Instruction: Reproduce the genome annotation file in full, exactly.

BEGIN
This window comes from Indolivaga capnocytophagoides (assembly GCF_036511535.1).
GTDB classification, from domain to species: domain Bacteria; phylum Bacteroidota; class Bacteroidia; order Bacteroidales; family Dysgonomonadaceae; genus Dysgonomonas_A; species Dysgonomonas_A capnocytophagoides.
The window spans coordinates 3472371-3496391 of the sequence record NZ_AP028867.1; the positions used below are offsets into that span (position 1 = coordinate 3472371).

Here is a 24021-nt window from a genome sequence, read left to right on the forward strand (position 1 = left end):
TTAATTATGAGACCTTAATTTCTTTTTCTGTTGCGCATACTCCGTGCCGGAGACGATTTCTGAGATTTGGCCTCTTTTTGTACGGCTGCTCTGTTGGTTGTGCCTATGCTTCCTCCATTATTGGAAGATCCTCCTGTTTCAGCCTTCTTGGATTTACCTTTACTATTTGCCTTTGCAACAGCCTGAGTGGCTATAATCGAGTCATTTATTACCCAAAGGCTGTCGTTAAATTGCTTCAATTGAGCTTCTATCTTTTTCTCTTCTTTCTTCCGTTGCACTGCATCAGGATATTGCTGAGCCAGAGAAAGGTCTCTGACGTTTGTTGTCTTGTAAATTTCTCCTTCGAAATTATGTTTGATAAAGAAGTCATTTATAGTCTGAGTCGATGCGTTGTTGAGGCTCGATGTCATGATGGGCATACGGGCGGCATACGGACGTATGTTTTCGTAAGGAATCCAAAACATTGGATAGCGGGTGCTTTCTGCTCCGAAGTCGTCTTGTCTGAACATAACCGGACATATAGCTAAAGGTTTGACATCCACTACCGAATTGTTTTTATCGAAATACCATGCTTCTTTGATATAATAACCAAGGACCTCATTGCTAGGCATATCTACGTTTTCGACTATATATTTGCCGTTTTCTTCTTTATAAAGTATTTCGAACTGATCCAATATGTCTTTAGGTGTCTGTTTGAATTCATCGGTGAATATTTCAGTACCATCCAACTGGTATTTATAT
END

This window comes from Indolivaga capnocytophagoides (assembly GCF_036511535.1).
GTDB classification, from domain to species: domain Bacteria; phylum Bacteroidota; class Bacteroidia; order Bacteroidales; family Dysgonomonadaceae; genus Dysgonomonas_A; species Dysgonomonas_A capnocytophagoides.
The window spans coordinates 3472371-3496391 of the sequence record NZ_AP028867.1; the positions used below are offsets into that span (position 1 = coordinate 3472371).

Here is a 24021-nt window from a genome sequence, read left to right on the forward strand (position 1 = left end):
TTAATTATGAGACCTTAATTTCTTTTTCTGTTGCGCATACTCCGTGCCGGAGACGATTTCTGAGATTTGGCCTCTTTTTGTACGGCTGCTCTGTTGGTTGTGCCTATGCTTCCTCCATTATTGGAAGATCCTCCTGTTTCAGCCTTCTTGGATTTACCTTTACTATTTGCCTTTGCAACAGCCTGAGTGGCTATAATCGAGTCATTTATTACCCAAAGGCTGTCGTTAAATTGCTTCAATTGAGCTTCTATCTTTTTCTCTTCTTTCTTCCGTTGCACTGCATCAGGATATTGCTGAGCCAGAGAAAGGTCTCTGACGTTTGTTGTCTTGTAAATTTCTCCTTCGAAATTATGTTTGATAAAGAAGTCATTTATAGTCTGAGTCGATGCGTTGTTGAGGCTCGATGTCATGATGGGCATACGGGCGGCATACGGACGTATGTTTTCGTAAGGAATCCAAAACATTGGATAGCGGGTGCTTTCTGCTCCGAAGTCGTCTTGTCTGAACATAACCGGACATATAGCTAAAGGTTTGACATCCACTACCGAATTGTTTTTATCGAAATACCATGCTTCTTTGATATAATAACCAAGGACCTCATTGCTAGGCATATCTACGTTTTCGACTATATATTTGCCGTTTTCTTCTTTATAAAGTATTTCGAACTGATCCAATATGTCTTTAGGTGTCTGTTTGAATTCATCGGTGAATATTTCAGTACCATCCAACTGGTATTTATAT